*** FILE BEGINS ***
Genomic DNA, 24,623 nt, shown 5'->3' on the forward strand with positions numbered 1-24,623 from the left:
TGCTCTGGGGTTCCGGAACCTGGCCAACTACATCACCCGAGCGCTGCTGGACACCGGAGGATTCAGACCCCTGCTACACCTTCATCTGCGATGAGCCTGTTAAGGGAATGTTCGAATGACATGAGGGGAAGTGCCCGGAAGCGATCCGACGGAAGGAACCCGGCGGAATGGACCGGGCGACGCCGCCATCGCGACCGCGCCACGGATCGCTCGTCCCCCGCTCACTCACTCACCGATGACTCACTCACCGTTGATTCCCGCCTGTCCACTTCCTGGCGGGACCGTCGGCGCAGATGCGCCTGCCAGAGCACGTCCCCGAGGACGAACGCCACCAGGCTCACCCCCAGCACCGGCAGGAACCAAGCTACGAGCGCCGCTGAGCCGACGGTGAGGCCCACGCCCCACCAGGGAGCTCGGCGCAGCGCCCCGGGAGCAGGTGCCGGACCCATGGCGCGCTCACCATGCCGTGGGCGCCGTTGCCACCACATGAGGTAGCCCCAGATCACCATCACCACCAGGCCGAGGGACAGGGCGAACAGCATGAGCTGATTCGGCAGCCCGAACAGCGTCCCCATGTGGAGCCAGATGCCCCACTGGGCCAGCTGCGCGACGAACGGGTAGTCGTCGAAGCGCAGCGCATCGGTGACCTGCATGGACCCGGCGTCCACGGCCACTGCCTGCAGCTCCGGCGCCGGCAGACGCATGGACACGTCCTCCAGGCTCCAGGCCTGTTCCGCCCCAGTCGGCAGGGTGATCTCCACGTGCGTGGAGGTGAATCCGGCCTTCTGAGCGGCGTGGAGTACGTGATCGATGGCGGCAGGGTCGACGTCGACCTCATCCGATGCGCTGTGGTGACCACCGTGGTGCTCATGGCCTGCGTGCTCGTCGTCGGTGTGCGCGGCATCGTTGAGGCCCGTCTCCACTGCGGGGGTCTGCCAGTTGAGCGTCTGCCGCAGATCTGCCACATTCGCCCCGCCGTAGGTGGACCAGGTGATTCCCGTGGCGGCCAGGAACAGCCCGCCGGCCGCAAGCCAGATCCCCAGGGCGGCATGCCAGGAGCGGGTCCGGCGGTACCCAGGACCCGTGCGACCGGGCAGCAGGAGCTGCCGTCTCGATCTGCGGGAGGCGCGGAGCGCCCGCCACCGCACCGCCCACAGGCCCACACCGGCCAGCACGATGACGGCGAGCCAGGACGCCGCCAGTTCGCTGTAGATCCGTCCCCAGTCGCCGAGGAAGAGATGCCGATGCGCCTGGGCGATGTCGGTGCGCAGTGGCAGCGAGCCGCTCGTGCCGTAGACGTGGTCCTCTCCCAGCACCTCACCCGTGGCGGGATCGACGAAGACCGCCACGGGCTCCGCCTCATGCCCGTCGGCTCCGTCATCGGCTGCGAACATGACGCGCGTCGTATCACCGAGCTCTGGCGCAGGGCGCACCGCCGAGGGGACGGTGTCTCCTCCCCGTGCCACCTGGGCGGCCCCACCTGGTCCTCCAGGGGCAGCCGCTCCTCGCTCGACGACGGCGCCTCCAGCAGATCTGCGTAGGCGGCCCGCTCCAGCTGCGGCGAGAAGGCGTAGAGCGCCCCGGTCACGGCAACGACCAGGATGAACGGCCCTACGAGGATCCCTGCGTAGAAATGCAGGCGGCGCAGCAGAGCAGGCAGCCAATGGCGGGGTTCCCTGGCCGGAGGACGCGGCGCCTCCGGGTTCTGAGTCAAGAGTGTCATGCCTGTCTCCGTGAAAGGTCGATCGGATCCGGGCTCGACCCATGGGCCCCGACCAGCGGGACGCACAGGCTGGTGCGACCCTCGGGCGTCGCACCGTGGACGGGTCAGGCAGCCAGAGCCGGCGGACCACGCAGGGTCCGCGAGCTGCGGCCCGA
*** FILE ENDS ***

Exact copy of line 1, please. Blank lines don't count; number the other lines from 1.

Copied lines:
Genomic DNA, 24,623 nt, shown 5'->3' on the forward strand with positions numbered 1-24,623 from the left: